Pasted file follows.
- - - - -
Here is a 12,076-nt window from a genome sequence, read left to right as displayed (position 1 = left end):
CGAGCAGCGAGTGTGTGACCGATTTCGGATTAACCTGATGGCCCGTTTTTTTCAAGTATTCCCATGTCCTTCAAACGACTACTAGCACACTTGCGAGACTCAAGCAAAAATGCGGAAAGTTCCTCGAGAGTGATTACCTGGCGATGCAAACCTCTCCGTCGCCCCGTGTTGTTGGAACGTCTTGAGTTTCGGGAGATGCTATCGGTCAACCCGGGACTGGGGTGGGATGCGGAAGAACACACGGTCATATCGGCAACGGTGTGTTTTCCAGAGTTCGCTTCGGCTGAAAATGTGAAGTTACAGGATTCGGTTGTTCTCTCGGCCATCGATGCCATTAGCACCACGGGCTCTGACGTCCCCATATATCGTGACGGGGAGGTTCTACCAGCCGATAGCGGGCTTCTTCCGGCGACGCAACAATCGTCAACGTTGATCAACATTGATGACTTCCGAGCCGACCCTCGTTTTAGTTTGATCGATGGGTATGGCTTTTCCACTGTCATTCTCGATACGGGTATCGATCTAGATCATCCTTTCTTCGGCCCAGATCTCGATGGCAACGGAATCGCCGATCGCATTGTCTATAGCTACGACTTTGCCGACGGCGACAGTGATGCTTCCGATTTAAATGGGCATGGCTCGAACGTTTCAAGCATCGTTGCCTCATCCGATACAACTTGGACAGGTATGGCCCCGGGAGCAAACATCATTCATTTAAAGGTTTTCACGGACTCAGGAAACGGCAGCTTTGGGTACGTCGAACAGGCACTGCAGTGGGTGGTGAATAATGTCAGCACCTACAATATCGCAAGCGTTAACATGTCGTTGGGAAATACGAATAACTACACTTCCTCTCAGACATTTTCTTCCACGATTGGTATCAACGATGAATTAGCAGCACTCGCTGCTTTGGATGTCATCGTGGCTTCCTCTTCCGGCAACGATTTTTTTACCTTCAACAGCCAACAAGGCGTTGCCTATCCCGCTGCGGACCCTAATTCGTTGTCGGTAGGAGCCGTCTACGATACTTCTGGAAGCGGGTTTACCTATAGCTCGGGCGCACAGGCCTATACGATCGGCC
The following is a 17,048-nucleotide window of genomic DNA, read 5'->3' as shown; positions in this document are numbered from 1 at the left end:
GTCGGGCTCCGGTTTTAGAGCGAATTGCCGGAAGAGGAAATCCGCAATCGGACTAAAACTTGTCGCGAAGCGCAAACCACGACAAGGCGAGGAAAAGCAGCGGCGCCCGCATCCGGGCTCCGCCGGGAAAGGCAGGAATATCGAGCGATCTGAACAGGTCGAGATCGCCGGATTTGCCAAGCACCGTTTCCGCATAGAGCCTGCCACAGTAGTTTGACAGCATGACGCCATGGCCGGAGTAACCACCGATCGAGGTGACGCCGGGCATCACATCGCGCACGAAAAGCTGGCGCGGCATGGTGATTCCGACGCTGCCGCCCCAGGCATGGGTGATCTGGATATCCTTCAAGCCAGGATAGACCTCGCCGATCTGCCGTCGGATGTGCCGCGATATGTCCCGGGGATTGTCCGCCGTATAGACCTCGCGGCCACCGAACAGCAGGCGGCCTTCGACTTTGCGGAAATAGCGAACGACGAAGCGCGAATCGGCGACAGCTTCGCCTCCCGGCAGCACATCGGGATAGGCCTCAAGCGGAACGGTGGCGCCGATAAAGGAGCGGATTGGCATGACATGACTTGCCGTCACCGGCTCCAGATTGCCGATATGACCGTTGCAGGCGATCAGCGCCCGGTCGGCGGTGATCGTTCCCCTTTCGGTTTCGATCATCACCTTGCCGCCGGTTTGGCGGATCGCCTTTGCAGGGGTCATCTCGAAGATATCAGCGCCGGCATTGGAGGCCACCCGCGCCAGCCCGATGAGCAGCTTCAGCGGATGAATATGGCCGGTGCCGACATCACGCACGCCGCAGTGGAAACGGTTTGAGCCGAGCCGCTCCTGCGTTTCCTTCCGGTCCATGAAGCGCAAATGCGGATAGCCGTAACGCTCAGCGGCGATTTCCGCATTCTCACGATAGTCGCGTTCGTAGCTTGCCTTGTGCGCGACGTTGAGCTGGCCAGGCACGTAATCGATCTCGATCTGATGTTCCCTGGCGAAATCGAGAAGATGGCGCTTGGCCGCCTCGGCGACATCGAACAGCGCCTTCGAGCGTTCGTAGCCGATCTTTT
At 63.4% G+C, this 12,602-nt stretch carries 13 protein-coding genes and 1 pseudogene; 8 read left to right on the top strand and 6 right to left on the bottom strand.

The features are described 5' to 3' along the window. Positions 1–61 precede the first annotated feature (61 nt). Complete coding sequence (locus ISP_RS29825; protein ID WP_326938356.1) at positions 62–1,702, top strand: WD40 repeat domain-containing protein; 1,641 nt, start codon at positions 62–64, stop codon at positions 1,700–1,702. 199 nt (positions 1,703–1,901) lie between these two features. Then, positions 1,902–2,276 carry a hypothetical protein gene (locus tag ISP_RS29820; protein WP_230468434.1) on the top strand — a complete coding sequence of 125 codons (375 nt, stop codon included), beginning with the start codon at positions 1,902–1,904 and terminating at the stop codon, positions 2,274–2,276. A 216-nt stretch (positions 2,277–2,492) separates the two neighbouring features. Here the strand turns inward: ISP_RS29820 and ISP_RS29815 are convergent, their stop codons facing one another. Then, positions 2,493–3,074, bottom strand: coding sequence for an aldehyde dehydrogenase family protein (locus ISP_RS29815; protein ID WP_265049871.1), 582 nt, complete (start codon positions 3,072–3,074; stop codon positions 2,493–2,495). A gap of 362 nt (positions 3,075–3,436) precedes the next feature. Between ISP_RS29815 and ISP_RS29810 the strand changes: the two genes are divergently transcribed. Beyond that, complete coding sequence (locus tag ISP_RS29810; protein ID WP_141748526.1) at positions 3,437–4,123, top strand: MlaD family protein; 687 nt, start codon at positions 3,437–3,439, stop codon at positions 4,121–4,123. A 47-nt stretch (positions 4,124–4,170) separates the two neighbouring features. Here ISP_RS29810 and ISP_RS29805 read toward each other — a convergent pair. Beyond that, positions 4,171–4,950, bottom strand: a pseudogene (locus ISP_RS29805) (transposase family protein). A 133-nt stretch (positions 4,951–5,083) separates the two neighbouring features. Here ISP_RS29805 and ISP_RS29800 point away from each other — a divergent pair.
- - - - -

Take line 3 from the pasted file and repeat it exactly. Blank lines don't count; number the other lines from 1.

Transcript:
The following is a 17,048-nucleotide window of genomic DNA, read 5'->3' as shown; positions in this document are numbered from 1 at the left end: